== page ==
Furthermore, a person’s skin tone doesn’t change after they die, and is therefore not a feasible explanation for the errors, both Hightower and Amy Cunningham, a New York City-based funeral director, told Insider.

Dooley said he thought the error on his father’s certificate happened because the family wasn’t asked to confirm his father’s race. Scott said she didn’t know why her brother’s race was mistaken.

‘He was a Black man, who knew he was a Black man’

Instances of racial misclassification are also common outside the US mainland.

Earlier this year, Pedro Pizzini Martínez passed away from complications brought on by polycystic kidney disease in Cabo Rojo, Puerto Rico. He was 82.

In the aftermath, his family went about tying up loose ends. Like Scott and Dooley, they learned that Pizzini Martínez had been categorized on his death certificate as white by a local funeral directors’ office.

“He was a Black man, who knew he was a Black man, experienced anti-Blackness all his life in very different contexts and geographic places,” Beth Colón-Pizzini, his granddaughter and an assistant professor in The University of Texas at Austin’s African and African Diaspora Studies department, told Insider.

“To then undo that, and his whole lineage, the anti-Blackness that his father and his grandmother experienced. All of things are erased.”

“It is atrocious to me,” she said, adding that she thought the mistake happened because people often “approximate whiteness” in Puerto Rico.

Pedro Pizzini Martínez


Pedro Pizzini Martínez and Beth Colón-Pizzini in Guaynabo, Puerto Rico, in 2006.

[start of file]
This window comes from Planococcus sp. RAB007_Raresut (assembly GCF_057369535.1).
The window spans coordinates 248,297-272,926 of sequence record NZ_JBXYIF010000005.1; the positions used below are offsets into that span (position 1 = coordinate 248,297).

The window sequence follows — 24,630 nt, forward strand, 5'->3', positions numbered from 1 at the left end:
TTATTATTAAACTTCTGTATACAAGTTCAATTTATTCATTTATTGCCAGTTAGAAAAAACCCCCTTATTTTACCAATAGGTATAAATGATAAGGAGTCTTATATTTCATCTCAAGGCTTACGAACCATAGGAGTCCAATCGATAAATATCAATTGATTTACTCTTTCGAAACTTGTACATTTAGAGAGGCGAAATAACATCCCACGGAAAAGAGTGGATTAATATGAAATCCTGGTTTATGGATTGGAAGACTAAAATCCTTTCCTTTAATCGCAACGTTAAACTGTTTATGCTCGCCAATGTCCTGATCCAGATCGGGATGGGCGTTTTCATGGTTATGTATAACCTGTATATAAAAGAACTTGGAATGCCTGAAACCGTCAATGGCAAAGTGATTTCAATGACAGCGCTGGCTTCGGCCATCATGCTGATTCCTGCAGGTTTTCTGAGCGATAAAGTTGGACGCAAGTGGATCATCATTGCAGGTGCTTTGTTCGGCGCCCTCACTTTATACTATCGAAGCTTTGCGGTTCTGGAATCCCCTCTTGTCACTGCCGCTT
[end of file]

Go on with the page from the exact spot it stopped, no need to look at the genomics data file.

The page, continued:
Dennis Colón Rodríguez

Changing death certificates is possible, but can be painstaking

Errors on death certificates are solvable, but the process is often tedious and the onus lies on the family, not the state or funeral directors’ office.

Costs can range from $20 in Florida to $50 in Massachusetts, for example, but some states waive the fee if the correction requests are made within the first year of death.

“Amending death certificates isn’t easy, it isn’t supposed to be easy. It’s a permanent legal record. You don’t want to make it too easy to modify something like that,” Anderson, from the NCHS, told Insider.

Those Insider spoke to for this story had mixed experiences of changing the records, with some saying it was too distressing to do while grieving.

Marvin Dooley III said his stepmother reached out to the Florida Department of Health to ask how to correct the error, and was told to file a request through the state’s court system.

“I’m sure quite a lot of people find that quite distasteful, probably just don’t bother,” he told Insider.

Scott described a similar experience. “It’s been very difficult to obtain any information and because of that, it’s really discouraged us to try and make any changes to the certificate,” she said.

“It’s already so emotionally taxing to just confront these things, and just to process the information.”

“I can only imagine how many documents are left alone because people just don’t have the capacity to go through that process,” she said.

Pizzini Martínez’s death certificate was recently amended by the funeral director’s office to identify him as Black, his family told Insider. “I’m relieved that I won’t have to deal with prolonging this painful situation,” Colón-Pizzini said.

Anderson, the mortality-statistics chief, said the rate of misclassification was slowly going down for Hispanic and Asian communities, but not for Native Americans.

“That will be one of our special emphases on this funeral-director project. We’ll be working with American Indian groups and with our colleagues at the State, Local, and Tribal Governments.”

“We want to get it right where we can get it right.”